Italian Food and Wine – The Unique Flavors of Alto Adige

The Flavors From The Most Northern Area of Italy

Each region and province in Italy produces its’ own array of cheeses and cured meats, and some of the products are quite famous such as the province of Parma’s ham, proscuito, and their cheese, Parmigiano-Reggiano, as are the tomatoes and mozzarella of Naples. The province of Alto Adige has its own cured products that have been around for years, centuries, and four distinct cheeses and a cured ham that are quite unique.

Alto Adige is Italy’s most northern province, and it borders Switzerland and Austria. It’s culture and food is Italian, which is influenced by the Swiss and the Austrians, particularly the Austrians. Italian is Alto Adige’s official language with most of the folks also being fluent in French and German. Particularly German which is spoken by many families at home. What is practiced with the languages is also practiced with the food.

A week or so ago, I had the privilege of being invited to an Alto Adige food event by the Italian Trade Commission of New York. at Di Palo’s Fine Food’s Market on Grand Street in Manhattan’s Little Italy. Maria Woodley of the Italian Trade Commission was a very gracious hostess, as were the Di Palo family and staff. Lou Di Palo the family patriarch is a very informed food person. He provided us with an excellent taste and description of the food products.

Most interesting to me were four cheeses and a cured ham.

The four cheeses are:

Alta Badia—-A cows milk cheese aged 8 t0 10 months develops a light straw color with aromatic flavors of the Dolomites Mountain fresh air and unique foliage, spices and fruit. It is dense, smooth and slices easily.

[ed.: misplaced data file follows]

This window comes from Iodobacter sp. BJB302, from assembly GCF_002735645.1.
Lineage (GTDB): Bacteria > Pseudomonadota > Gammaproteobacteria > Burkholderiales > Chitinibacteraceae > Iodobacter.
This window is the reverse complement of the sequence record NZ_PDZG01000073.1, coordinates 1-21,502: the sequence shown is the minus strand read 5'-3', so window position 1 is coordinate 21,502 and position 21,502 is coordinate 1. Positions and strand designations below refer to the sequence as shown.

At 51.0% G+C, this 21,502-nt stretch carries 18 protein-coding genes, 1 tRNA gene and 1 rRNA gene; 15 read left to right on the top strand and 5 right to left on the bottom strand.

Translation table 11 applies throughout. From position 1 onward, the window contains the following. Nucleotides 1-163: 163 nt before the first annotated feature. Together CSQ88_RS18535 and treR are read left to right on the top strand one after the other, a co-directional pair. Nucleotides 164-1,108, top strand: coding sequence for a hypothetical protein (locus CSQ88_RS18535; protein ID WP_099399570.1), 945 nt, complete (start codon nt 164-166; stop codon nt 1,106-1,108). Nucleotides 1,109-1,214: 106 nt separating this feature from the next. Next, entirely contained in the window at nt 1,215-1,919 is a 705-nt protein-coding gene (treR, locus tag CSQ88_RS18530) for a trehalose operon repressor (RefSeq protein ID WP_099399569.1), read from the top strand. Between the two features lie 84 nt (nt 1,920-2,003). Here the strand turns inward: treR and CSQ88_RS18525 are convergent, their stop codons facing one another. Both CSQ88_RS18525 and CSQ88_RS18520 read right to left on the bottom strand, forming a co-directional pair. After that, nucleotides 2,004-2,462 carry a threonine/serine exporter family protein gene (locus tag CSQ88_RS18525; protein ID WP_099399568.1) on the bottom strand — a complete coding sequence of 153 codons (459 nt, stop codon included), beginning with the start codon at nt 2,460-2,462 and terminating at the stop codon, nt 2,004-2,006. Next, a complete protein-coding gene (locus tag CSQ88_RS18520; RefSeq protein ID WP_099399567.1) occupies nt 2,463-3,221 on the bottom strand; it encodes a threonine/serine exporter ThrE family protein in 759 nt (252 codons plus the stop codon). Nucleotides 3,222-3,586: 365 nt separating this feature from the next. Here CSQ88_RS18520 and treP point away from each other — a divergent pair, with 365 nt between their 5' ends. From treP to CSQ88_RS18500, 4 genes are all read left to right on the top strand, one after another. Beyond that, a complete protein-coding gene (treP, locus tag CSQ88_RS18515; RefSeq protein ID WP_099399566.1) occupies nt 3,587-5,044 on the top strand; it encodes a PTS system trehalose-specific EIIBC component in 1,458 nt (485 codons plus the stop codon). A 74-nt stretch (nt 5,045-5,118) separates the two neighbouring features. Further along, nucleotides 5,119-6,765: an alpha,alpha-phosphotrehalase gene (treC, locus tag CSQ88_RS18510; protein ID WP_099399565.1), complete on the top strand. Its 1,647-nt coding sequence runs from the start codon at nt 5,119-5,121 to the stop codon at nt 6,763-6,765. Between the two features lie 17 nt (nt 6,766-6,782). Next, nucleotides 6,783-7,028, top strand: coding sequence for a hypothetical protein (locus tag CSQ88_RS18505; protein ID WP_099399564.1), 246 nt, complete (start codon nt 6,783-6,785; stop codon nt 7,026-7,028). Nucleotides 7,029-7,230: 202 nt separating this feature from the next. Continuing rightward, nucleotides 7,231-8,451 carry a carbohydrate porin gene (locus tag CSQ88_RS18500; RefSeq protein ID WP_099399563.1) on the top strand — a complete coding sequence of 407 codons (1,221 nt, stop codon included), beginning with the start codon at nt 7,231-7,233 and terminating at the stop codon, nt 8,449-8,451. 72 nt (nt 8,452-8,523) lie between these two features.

Dolomiten Konig – King—-This cheese is made of cows milk of the Pusteria valley and named after King Lauren a legendary local hero. Its convex shape with holes similar to Swiss cheese makes it easy to recognize Dolomiten Konig. It is a cutting cheese that is aged 2 months with a soft texture, and it is a full flavored cheese with a bit of sweetness and a walnut seasoning.

Lagrein—- It is a red wine grape from the Lagarina Valley in South Tyrol, Alto Adige. High in the Venosta Valley the folks produce their magnificent wine. Here they love their wine and cheese, and they soak their cheese in the wine before smothering it with a hodgepodge of secrete herbs. The herbed cheese is aged for about 3 months to obtain the Lagrein characteristics. The cheese has fine irregular cracks, and has a pleasant elastic consistency. The fine balance of wine and herbs gives Lagrien cheese its distinguished aromatic and intense flavors.

Stelvio DOP—-Or, Stilfser as it is spoken of in this German speaking alpine community, is a hard red rind cows milk cheese with small holes. It is a buttery pungent cheese that has a nutty aroma. It is also an excellent melting cheese, specifically over Speck Alto Adige.

Speck Alto Adige IGP—–The day Lou Di Palo tasted speck in Alto Adige, he decided to sell it in his store in Little Italy, and helped to import and establish Speck Alto Adige IGP in the United States. Speck is the blending of 2 food cultures, which fuses,the smoking of Germany and dry aging of Italy. It is an old curing method first mentioned in writing in the 1200’s. Lean boneless thighs of a pig are used to make speck. The thighs are rubbed with salt and secret spices, smoked a  little, given plenty of Dolomite Mountain fresh air and loving care for an average of 22 weeks for its unique mountain flavors. Some folks refer to speck as smoked prosciutto – I don’t think so. Speck has sweet, herbal, smoky flavors that provide a lasting finish.


Margaret Cicogna, Italian Cheese Expert and Gourmet product specialist, was on hand to guide visitors through a tasting of products; sharing insight on the region and the products themselves: “Alto Adige is a beautiful region, 

Publish Date: 05/09/2013 11:41

Lou Di Palo Presents Cheeses of Alto Adige

Created on September 13, 2011 using FlipShare.